Fifth Amendment: Rights and Freedom of the Citizens
The fifth Amendment to the U.S Constitution focuses on certain words like the Grand jury, double jeopardy, self-incrimination, and due process. Under this amendment, the citizens of the U.S are guaranteed to have specific rights and freedom. The amendment is among the first ten amendments and in the Bill of Rights.
The amendment was ratified and added to the constitution on 15 December 1971
The 5th Amendment keeping in mind the rights of the citizens include certain points:
- No one should be answerable for the capital or infamous crime unless there is the involvement of a Grand Jury excluding the cases that arise in land or naval forces or the Militia,
- For the same crime, no one should be twice put in jeopardy of life or limb,
- No one should be compelled to witness against himself in any criminal proceeding,
- Without the due process of law, no person should be deprived of life, liberty, or property.
- Any private property should not be taken for public use, without just compensation.
Grand Juries and the crimes:
The very first section of the amendment focuses on a grand jury, according to which the grand jury (an eligible group of people) after listening to the evidence will decide for the case whether it should go for trial or not.
Mostly the involvement of grand juries is done for the serious crimes that involve the punishment of a life sentence or death.
The word infamous crime in the amendment means the crimes that lie in the class of felonious crime that may cause serious damage to life and property.
Forbiddance of Double Jeopardy:
The second section of the amendment is known as the Double Jeopardy Clause that deals with not employing double jeopardy twice, that is if a person is found to be convicted for the same crime then the convicted will not be sent to the trial again and punished multiple times for the same crime.
The third section of the amendment is the self-incrimination clause. The clause prevents the convicted from giving any statement or answer to any question that may serve as proof and the case may go against him. “What type of confession did self-incrimination include?” is the most enquired question. This clause applies to speaking, writing, or nodding, and under the clause, the convicted may not be pressurized by anyone to give any statement which may be unsafe for him.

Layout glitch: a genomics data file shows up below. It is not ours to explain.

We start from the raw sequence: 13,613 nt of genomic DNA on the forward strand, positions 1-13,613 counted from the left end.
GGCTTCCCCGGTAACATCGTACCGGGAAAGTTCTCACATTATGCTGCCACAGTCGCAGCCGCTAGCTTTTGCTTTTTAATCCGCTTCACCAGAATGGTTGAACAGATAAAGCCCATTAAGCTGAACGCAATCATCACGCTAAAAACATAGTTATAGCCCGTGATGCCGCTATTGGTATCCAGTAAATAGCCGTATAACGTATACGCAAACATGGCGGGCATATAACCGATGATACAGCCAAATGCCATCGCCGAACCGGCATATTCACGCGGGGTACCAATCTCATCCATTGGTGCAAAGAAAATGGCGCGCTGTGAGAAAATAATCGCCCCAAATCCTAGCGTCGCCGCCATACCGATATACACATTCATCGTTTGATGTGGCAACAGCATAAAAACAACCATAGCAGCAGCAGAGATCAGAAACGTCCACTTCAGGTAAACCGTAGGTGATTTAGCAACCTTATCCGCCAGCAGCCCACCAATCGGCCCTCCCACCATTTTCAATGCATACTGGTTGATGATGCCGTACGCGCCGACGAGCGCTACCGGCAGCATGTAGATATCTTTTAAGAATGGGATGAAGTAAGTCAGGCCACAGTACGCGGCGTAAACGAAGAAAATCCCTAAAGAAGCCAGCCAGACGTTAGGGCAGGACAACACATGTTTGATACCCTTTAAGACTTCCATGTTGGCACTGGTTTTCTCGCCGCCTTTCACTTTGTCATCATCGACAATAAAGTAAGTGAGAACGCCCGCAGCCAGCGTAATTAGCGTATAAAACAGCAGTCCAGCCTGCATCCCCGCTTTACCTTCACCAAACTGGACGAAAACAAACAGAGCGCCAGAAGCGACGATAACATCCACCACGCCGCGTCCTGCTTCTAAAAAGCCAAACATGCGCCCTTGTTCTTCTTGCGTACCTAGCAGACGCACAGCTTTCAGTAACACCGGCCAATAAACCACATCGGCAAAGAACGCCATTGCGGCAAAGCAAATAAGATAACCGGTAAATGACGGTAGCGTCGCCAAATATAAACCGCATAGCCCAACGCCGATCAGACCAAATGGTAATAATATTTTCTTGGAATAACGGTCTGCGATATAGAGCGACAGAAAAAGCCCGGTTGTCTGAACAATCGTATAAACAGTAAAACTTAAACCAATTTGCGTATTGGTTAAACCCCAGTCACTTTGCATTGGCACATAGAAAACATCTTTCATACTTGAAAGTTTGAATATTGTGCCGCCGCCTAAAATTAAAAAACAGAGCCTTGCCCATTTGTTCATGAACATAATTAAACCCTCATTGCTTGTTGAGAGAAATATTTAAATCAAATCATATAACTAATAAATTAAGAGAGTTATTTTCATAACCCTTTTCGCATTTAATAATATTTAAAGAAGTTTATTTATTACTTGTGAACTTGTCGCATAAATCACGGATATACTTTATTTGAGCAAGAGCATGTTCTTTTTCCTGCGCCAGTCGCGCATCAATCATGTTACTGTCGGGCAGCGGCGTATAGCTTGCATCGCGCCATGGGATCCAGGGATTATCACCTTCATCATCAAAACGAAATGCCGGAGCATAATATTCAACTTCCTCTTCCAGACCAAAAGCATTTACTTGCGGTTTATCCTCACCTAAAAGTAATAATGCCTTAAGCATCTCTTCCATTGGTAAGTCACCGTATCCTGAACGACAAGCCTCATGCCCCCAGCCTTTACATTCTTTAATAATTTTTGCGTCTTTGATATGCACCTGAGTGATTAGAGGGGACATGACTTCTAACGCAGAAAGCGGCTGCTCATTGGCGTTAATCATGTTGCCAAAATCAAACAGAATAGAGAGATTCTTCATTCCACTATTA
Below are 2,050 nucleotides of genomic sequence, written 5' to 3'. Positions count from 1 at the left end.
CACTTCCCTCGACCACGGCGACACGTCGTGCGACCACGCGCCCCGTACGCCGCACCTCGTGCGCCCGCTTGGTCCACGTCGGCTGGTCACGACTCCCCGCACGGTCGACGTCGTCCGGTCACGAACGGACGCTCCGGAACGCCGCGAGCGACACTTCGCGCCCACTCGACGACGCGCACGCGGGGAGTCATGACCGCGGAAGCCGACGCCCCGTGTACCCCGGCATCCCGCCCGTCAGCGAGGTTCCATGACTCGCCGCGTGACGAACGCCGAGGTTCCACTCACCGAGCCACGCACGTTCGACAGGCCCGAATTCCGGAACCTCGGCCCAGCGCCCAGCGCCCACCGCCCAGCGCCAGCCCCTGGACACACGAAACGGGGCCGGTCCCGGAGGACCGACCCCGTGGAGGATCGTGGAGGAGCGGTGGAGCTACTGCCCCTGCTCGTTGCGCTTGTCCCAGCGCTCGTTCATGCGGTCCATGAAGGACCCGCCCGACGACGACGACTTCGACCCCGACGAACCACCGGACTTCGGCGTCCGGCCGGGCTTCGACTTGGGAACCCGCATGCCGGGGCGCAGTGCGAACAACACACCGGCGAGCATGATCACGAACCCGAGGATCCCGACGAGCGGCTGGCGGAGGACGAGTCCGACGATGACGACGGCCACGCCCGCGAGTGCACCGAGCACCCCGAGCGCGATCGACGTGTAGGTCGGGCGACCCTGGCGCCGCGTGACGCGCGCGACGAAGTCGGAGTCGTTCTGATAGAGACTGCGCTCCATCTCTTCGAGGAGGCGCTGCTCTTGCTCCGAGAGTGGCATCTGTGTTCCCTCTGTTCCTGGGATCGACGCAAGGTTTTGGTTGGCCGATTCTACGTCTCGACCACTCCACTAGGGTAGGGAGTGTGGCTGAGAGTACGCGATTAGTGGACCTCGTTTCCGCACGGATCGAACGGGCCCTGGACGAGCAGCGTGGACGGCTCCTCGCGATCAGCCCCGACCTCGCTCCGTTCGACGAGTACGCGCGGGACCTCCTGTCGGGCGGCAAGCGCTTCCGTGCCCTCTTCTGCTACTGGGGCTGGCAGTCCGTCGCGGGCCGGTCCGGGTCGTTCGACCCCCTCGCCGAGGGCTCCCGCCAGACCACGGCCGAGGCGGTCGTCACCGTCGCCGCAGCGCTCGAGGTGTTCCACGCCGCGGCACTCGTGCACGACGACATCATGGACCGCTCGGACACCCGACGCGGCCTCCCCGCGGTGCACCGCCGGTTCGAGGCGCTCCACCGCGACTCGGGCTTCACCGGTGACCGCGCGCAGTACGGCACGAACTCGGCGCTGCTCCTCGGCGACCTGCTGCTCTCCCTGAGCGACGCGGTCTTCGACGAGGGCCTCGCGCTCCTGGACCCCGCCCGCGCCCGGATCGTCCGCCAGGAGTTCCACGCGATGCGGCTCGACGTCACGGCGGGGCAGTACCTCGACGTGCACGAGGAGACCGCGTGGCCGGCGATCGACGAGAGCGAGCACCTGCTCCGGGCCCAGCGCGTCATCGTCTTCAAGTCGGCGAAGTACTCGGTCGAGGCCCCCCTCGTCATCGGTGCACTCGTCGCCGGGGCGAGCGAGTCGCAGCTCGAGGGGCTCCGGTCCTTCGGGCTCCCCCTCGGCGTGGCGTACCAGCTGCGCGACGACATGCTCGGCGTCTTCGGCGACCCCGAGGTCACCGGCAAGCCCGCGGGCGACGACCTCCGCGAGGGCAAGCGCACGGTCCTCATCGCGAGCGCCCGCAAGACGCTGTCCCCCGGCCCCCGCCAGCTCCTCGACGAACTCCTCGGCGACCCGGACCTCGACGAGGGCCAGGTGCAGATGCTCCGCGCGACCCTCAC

Due Process Clause:
The Due Process clause is the fourth section of the fifth amendment that deals with the right to have fair and justified orderly proceedings. It focuses to protect the life, liberty, and property of an individual. The convicted has the right to confront the witness, hire a lawyer, go through justified legal proceedings, so that the convicted may get a fair chance of proving.
Due process is the phrase that is used twice in the U.S constitution once in the 5th amendment and then in the 14th amendment.
Eminent domain or Takings Clause:
This section of the amendment states that the government can’t take anyone’s private property for public use without paying fair and reasonable compensation.
Examples of the Fifth Amendment Cases:
- Miranda v. Arizona: In this case, the supreme court ruled that according to the fifth amendment’s self-incrimination clause the prosecutor could not use the person’s statement as evidence that was made during the interrogation of the police unless the person was informed of the right to have a consultation with an attorney.
- Heath v. Alabama: In this case, the supreme court held that the 5th amendment’s double jeopardy clause does not prohibit two different states for separate prosecution and conviction of the same individual for the same crime.
So, in simple words, the fifth amendment to the U.S. Constitution may be stated as the right to the citizens of the U.S that may involve grand juries for infamous crimes, prevent the citizens from double jeopardy, loss of life, property, and liberty without due process, and taking of property for public use without fair compensation. The amendment is limited only to the citizens and not to the business or the corporations, and the amendment was initially applied to federal courts, but the fourteenth amendment extended it to the state court too.